Today, there is still the opportunity to make supporting social enterprises a profession with a qualification in the UK.

As a passionate educator for and through enterprise, and in times of financial hardships and limited funds, starting a social enterprise is an option more than ever before. We have many external conditions such as

  • Post COVID-19,
  • Post-Brexit,
  • Fuel and energy price increases,
  • Cost of living increases,
  • Wars and natural crisis

that require different ways of thinking and doing business – to benefit communities, for example, and to benefit the planet and support the implementation of the Sustainable Development Goals (UN, 2015).

Catalyst2030 is a social enterprise that has members from across the world – and most members are young people who started social enterprises, and educators like me, passionate to make a difference with enterprise focusing on having a social impact first and foremost. I am a proud member, we develop tools and help for

  • businesses to manufacture and deliver more sustainably and
  • educators to help others to understand the SDG’s better and deliver on the targets – for the benefits of us all.

Join in and contact me to learn more about social enterprise education and/or education for the SDGs!

Remember, we welcome proposals for workshops, sessions and Pecha Kuchas at the IEEC conference that focus on the SDGs and enterprise education. Please look out for the call for sessions next month.

Dr Inge Hill

Director, Enterprise Educators UK

Image: Nathan Lemon,

The Cost of Living Crisis: Entrepreneurial Opportunities

Written by Dave Bolton

In recent years, there has been a growing concern about the rising cost of living and its impact on people’s lives. This crisis has affected people from all walks of life, and has created a number of challenges for families, individuals, and businesses.

However, amidst these challenges, there are also opportunities for entrepreneurs to address the cost of living crisis and create innovative solutions that can help people save money and improve their quality of life.

A row of houses with a rainbow in the sky above them
One of the biggest challenges posed by the cost of living crisis is the rising cost of housing. Housing costs have gone up dramatically in many cities, making it difficult for people to afford a place to live. Entrepreneurs who can come up with innovative solutions to make housing more affordable will be in high demand. For example, entrepreneurs can explore alternative housing options, such as co-living spaces, or they can create new financing models that make it easier for people to purchase a home.

Another area where entrepreneurs can make a difference is in the food industry. The cost of food has also gone up significantly in recent years, making it difficult for people to afford healthy and nutritious food. Entrepreneurs who can create more affordable and sustainable food options will be in high demand. This can be done by creating new supply chains, developing new technologies for food production, or creating new business models that reduce waste and increase efficiency.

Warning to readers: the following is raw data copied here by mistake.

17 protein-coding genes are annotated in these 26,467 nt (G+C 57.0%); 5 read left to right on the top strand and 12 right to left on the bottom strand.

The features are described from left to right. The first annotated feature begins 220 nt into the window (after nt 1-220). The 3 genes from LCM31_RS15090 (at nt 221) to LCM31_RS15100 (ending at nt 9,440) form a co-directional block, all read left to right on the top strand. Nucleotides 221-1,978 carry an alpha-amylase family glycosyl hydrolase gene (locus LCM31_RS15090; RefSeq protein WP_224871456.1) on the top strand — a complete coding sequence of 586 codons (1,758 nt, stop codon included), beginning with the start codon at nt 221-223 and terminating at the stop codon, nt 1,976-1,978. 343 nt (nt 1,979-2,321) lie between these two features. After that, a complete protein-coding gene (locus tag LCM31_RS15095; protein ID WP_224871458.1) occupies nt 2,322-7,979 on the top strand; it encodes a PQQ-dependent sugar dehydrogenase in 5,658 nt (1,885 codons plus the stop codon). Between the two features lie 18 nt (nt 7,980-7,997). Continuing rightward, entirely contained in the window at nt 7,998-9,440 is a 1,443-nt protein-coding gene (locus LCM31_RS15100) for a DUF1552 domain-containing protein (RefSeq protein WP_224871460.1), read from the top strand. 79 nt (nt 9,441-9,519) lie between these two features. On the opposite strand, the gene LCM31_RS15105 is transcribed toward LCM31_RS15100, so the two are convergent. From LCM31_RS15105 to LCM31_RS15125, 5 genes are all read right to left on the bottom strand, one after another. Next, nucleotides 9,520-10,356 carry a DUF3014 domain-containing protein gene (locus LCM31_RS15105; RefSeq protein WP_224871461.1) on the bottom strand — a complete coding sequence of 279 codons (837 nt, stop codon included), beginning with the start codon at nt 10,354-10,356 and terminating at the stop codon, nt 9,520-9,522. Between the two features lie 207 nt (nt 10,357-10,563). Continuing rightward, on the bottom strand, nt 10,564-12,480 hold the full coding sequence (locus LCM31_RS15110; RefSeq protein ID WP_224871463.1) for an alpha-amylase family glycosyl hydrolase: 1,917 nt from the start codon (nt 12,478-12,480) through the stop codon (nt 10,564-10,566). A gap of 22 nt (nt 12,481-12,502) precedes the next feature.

Rows of fresh vegetables on a market standIn addition to housing and food, entrepreneurs can also address the cost of living crisis in other areas, such as transportation and healthcare. The cost of transportation has gone up as well, making it difficult for people to afford the necessary modes of transportation to get to work, school, or other important places. Entrepreneurs can create new technologies and business models that make transportation more affordable and accessible. Similarly, the cost of healthcare has gone up, making it difficult for people to access necessary medical services. Entrepreneurs can create new solutions that make healthcare more affordable and accessible, such as telemedicine or alternative health clinics, such as homeopathy, reiki etc.

The cost of living crisis presents a number of challenges for people, families, and businesses. However, amidst these challenges, there are also opportunities for entrepreneurs to address the crisis and create innovative solutions that can help people save money and improve their quality of life. Whether it’s in the housing, food, transportation, or healthcare sectors, entrepreneurs who can find creative ways to address the cost of living crisis will be in high demand, and they will have the opportunity to make a real difference in people’s lives.

Photo by Victoria Feliniak on Unsplash

Photo by Ashley Winkler on Unsplash

Pillars for Success

Written by Alison Price

With the Government being criticised in 2022 for not stating a vision for universities or outlining a clear path to post-Covid/Brexit recovery, the Chancellor made a speech (Jan 23) which outlined his 4 pillars of economic growth. Each of these falls within EEUK’s remit as we work to support the development of entrepreneurial outcomes in others, whether for work, start-up, regional, national, or international.